Keeping High Availability with Forefront TMG’s ISP Redundancy Feature
Today, more and more businesses rely on their Internet Service Providers link (or ISP) to handle their outside Internet world communications. Sending emails, browsing the web and any other web related actions are essential business infrastructure services that are only available as long the ISP line is up and running.
Keeping a stable, available and reliable outside Internet connection is one of the critical tasks on every administrator’s check list.
Forefront TMG provides a new capability called ISP redundancy which basically, enables utilizing not one, but two ISP links for external connectivity, either for traffic load balancing or as a failover backup.
This post is an introduction to the ISP Redundancy feature. It covers the basic setup steps, configuration, monitoring and some caveats and tips and tricks. It assumes you have access to two different ISPs lines and a TMG server hardware that has at least two available NICs.
This article is based on the Forefront TMG Beta2 release; later editions may vary in their User Interface and feature availability.
Important: ISP Redundancy is currently not supported in production environments. It can be used in non-production deployments.
Configuring ISP Redundancy
Once you’ve passed the initial Forefront TMG setup steps, either by manual configuration or by using the Getting Started Wizard, from Forefront TMG’s Management console tree open up the Networking pane and use the ISP Redundancy tab and click Enable ISP Redundancy to turn this feature on. Clicking Enable ISP Redundancy will open up the configuration wizard.
The first configuration step is choosing between two modes of operations:
Image 1 – Choosing ISP redundancy method.
Load Balancing – Network connections are distributed between the two active ISP lines. Load factor between the two links can be configured by sliding the percentage rule from one end to the other (See image 2). Distribution levels are determined by the actual number of connections.
Failover – Network connections are routed through the primary ISP Link. The secondary links stays inactive up until the master link connection is broken or disconnected. If the master connection fails the secondary link becomes active by routing the outbound traffic through the second ISP Link. The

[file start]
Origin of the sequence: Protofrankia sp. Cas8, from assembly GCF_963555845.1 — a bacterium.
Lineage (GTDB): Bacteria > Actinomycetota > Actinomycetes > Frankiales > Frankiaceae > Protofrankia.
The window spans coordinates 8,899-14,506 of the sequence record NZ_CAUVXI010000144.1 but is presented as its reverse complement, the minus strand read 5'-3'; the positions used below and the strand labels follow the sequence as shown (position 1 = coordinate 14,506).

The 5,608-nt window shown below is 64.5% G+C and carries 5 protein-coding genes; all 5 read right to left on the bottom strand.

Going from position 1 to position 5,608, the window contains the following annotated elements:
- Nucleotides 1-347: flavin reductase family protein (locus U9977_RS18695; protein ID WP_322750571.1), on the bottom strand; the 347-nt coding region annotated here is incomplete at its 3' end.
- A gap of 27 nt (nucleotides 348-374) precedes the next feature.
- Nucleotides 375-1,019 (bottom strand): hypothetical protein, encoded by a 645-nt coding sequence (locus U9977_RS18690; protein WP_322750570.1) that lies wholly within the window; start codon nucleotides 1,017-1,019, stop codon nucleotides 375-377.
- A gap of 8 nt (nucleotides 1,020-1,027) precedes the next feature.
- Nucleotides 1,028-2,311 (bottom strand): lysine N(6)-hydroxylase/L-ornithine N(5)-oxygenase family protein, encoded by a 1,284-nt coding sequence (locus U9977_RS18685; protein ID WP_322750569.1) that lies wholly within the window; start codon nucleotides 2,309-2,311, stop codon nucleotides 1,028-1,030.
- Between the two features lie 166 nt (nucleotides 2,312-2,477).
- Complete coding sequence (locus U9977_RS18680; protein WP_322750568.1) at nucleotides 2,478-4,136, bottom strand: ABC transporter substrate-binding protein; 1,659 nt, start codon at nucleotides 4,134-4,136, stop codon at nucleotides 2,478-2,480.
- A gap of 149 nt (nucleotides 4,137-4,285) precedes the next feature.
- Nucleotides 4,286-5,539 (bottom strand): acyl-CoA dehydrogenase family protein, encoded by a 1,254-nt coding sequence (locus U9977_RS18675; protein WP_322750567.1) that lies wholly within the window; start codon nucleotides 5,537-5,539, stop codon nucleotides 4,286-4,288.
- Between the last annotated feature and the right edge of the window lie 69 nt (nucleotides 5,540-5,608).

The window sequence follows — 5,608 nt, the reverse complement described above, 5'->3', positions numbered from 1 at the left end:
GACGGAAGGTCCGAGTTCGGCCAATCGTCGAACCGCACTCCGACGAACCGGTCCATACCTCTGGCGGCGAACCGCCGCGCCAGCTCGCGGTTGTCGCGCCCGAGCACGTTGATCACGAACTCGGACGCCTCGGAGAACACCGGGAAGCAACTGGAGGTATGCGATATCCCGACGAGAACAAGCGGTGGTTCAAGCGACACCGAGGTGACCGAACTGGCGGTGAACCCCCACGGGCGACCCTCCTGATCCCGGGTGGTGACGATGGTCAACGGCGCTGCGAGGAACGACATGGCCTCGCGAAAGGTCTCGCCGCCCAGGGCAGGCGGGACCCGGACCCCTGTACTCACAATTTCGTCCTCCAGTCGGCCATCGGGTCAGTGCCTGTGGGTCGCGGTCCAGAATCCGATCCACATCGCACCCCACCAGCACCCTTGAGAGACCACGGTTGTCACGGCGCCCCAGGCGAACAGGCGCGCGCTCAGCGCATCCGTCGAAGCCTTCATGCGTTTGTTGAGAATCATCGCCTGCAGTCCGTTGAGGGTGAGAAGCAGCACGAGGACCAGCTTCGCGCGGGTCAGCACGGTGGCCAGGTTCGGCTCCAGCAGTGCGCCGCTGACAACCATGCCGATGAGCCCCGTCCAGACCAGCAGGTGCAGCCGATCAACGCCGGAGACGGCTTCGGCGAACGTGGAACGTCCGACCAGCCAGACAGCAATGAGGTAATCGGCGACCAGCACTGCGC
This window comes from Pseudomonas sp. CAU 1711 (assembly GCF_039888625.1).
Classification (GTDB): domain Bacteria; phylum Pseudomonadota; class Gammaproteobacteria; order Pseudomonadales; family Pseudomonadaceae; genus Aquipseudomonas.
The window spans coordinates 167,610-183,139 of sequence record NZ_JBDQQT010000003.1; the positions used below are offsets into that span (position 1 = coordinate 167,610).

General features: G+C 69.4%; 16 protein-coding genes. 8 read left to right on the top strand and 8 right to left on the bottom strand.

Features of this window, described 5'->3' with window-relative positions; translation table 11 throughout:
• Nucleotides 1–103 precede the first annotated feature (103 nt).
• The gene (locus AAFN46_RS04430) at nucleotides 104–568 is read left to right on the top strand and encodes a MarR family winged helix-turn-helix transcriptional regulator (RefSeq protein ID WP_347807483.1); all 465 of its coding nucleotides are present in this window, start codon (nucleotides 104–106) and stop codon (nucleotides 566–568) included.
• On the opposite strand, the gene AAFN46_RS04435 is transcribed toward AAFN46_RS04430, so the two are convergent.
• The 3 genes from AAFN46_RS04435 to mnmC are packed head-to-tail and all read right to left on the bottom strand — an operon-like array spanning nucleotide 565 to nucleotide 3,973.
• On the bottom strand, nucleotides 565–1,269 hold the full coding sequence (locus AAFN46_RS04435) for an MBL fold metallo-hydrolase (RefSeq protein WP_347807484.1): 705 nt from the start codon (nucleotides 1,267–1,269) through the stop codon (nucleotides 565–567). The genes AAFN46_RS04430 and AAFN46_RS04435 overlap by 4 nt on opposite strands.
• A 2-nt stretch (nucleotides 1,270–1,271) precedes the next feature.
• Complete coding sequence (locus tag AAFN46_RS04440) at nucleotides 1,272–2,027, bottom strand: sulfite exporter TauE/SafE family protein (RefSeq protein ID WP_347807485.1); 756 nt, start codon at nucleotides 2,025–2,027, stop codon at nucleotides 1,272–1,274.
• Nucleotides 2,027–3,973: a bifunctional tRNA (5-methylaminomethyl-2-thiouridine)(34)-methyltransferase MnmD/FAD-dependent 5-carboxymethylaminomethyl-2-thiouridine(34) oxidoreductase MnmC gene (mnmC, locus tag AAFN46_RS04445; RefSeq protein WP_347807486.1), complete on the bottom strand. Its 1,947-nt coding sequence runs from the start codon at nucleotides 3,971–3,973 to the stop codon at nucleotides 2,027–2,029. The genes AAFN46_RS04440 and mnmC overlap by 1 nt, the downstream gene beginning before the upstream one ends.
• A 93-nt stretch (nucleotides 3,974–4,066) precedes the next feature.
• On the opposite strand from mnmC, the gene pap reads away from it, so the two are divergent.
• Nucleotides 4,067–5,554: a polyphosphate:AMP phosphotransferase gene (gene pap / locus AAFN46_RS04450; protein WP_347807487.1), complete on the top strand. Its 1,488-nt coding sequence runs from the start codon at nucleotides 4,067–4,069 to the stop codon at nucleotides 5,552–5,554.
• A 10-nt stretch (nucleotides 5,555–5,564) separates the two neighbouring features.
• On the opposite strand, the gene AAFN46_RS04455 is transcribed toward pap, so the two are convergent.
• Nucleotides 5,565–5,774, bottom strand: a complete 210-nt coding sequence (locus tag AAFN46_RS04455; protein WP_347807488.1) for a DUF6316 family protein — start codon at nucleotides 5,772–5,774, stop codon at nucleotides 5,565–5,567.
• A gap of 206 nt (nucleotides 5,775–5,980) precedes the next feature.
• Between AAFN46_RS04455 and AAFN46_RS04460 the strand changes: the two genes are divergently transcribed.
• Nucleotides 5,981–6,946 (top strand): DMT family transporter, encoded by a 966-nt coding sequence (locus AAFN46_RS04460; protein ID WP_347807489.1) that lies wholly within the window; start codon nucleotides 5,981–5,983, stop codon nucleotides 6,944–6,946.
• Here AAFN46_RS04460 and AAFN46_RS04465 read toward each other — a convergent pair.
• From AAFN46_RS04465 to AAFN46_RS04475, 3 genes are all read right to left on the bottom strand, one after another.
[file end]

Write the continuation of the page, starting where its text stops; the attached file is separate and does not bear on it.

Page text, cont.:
secondary link will stay active up until the primary link comes back again.
Image 2 – Setting Load Balance Factor for the Load Balance Method
The next steps are similar for both methods. They basically ask for a link name and the specific default gateways and subnet masks of the two ISP links. Within these settings, explicit route destinations can be configured for each ISP link as well. Explicit route definitions, which are only available in load balancing mode, can be useful for defining the DNS servers of both ISPs to be routed explicitly through their respective ISP link. E.g. If we have ISP1 and ISP2 and they have different DNS servers , we’ll configure ISP1 Link to explicitly route the DNS ip address from this specific link (by using the Explicit Route Destinations buttons). This will make sure Forefront TMG is not querying DNS2 for a name resolution by using ISP1’s link. More explicit link traffic control can be set by using another one of Forefront TMG’s new Network rules capabilities, see Tips and Tricks section down below for more information.
* Please note that ISP redundancy will function properly if and only if only one of the external NICs has its default gateway defined in the NIC properties.
Image 3 – Configuring the 1st link as the master link.
Once we’ve configured the mode of operation and the two ISP links, we can go on and finalize the settings by confirming our ISP redundancy settings presented in the last wizard step.
We may also be required to apply the changes we’ve just configured and wait for the changes to fully apply. At this point it would be a good idea to check the Web access connectivity by using a client and our Forefront TMG as the gateway or proxy.